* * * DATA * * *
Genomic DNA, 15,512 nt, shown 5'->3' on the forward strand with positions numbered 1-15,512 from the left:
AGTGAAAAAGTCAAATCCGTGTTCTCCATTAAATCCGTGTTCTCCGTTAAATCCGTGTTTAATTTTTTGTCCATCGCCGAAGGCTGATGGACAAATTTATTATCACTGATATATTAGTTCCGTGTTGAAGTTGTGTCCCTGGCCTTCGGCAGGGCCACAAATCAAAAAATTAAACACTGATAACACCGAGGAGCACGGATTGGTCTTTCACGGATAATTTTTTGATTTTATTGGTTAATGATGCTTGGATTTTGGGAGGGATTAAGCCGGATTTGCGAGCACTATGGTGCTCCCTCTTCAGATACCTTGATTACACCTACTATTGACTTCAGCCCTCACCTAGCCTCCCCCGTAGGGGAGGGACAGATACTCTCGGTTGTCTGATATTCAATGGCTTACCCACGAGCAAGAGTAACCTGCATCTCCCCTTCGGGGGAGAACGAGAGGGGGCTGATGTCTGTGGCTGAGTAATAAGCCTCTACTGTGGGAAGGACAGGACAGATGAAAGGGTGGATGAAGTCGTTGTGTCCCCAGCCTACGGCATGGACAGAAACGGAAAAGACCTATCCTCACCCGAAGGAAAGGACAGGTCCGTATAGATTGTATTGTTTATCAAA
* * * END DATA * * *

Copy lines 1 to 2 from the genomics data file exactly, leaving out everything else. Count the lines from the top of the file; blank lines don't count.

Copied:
Genomic DNA, 15,512 nt, shown 5'->3' on the forward strand with positions numbered 1-15,512 from the left:
AGTGAAAAAGTCAAATCCGTGTTCTCCATTAAATCCGTGTTCTCCGTTAAATCCGTGTTTAATTTTTTGTCCATCGCCGAAGGCTGATGGACAAATTTATTATCACTGATATATTAGTTCCGTGTTGAAGTTGTGTCCCTGGCCTTCGGCAGGGCCACAAATCAAAAAATTAAACACTGATAACACCGAGGAGCACGGATTGGTCTTTCACGGATAATTTTTTGATTTTATTGGTTAATGATGCTTGGATTTTGGGAGGGATTAAGCCGGATTTGCGAGCACTATGGTGCTCCCTCTTCAGATACCTTGATTACACCTACTATTGACTTCAGCCCTCACCTAGCCTCCCCCGTAGGGGAGGGACAGATACTCTCGGTTGTCTGATATTCAATGGCTTACCCACGAGCAAGAGTAACCTGCATCTCCCCTTCGGGGGAGAACGAGAGGGGGCTGATGTCTGTGGCTGAGTAATAAGCCTCTACTGTGGGAAGGACAGGACAGATGAAAGGGTGGATGAAGTCGTTGTGTCCCCAGCCTACGGCATGGACAGAAACGGAAAAGACCTATCCTCACCCGAAGGAAAGGACAGGTCCGTATAGATTGTATTGTTTATCAAA